In a future where fires ravage a North America that is run by extreme right-wing fundamentalists, 20-year-old Lark and his family have hidden away in the mountains of Maine for several years undisturbed. When ecological disasters begin to threaten their safety, their group secures passage on a boat headed to Ireland. After a terrible voyage they land, but only Lark has survived. Alone, he begins a harrowing journey by foot in search of Glendalough, a camp rumored to provide asylum. Along the way, Lark gains two companions – a dog named Seamus and Helen, a local woman who is familiar with the roads and the dangers of traveling them.
Lark Ascending by Silas House is a post-apocalyptic novel that is gorgeously written. Told by Lark at age 90, this novel about climate change, human behavior, resilience, survival and love will break your heart a few times on the way to its ultimately hopeful conclusion. Fans of Station Eleven and The Road should put this at the top of their to-read lists.
Will Bear lives off the grid and travels across the country with his 60-pound Pitbull named Flip. Will works as a ‘fixer’ in order to clear his and his terrible mother’s debts, and his jobs are most often illegal ones, like assisting with black-market adoptions and cleaning up murder sites and sometimes worse. Will goes by at least six other aliases and carries multiple burner phone in order to stay untraceable, and he micro-doses LSD daily in order to cope with his PTSD – which makes the line between the reality and imaginary more than a little fuzzy for him.
It is between gigs when Will receives a call from a young woman named Cammie, who claims to be his daughter. Will, a one-time prolific sperm donor, wants to believe that Cammie is the real deal, but also thinks that his boss, a shadowy organization that he distrusts, might be trying to lure him to his demise. And how would Cammie, a stranger, have access to one of his burner phone numbers anyway?
Set in a near future where implants monitor the country’s population and an ecological disaster has left New York City underwater, this unconventional buddy road trip and adventure novel makes for a dangerous and rough ride. Though not for every reader, Sleepwalk by Dan Chaon is a mix of dystopian, crime and literary fiction that stars a big-hearted contract killer who is desperate to make a real connection. Don’t miss this unusual, compelling and unforgettable read by one of my favorite Ohio authors.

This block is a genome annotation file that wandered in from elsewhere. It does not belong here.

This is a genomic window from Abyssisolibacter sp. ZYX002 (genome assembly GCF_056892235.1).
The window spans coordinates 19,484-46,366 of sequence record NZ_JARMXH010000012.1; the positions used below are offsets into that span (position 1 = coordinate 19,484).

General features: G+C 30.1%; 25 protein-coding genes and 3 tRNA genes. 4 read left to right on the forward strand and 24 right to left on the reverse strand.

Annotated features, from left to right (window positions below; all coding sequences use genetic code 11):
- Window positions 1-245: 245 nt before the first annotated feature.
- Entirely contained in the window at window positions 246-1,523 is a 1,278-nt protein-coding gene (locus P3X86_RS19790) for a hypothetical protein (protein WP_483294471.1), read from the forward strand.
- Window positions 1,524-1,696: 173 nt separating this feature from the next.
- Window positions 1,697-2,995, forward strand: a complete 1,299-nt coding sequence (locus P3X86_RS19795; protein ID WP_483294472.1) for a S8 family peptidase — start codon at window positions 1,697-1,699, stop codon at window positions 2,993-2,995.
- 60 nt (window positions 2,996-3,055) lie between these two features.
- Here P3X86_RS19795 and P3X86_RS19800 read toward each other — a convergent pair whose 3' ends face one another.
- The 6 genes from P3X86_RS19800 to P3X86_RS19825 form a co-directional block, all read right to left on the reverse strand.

Jane Morgan, a 39-year-old attorney, is caught having sex on the roof of her high-rise Manhattan apartment at midnight by a nosy neighbor with binoculars. Jane is charged with indecent exposure and is both fired from her firm and sentenced to six months of home confinement.
Jane’s perpetual cheerleader and current bill payer, her identical twin sister Jackleen, encourages Jane to use this down time to embrace her love of cooking by demonstrating old fashioned recipes on TikTok. When Jane discovers and introduces herself to (coincidentally) a neighbor who is also under house arrest, Jackleen prompts Jane to charge him for three home cooked meals a week.
Perry, who wears a less-than-fashionable location-monitoring ankle bracelet of his own, is intrigued by Jane as they spend time together over her meals. Eventually, the two begin to share in other evening activities —making things awkward when Jackleen decides she wants to date Perry, too.
Cabin fever gets the best of Jane, and she takes things a bit too far when she learns that her peeping tom (aka the witness to nudity on the rooftop and reason for Jane’s home incarceration) has died. Jane is curious if there was foul play and gets her parents to attend the woman’s wake —resulting in Jane inadvertently orchestrating a “green card” wedding for a Polish expatriate whose Visa has expired.
If this all sounds a bit mad-cap, it is! This novel is equal parts romance, mystery, comedy, and sibling rivalry story. Pick up Ms. Demeanor by the always witty Elinor Lipman. This quick read with its snarky lead character, breezy banter and hilarious hi-jinx will leave you laughing out loud.
If you are looking for a movie to warm your heart this new year, watch Mrs. Harris Goes to Paris, starring Lesley Manville.
Mrs. Ada Harris has lived alone in London since her husband went missing in WWII. Working tirelessly as a house-cleaner to make her living, Mrs. Harris hasn’t allowed herself to want much. But in 1957, when her husband is finally declared deceased and she stumbles into some unexpected money, she decides to treat herself –to a couture Christian Dior dress after spotting one in an apartment she cleans.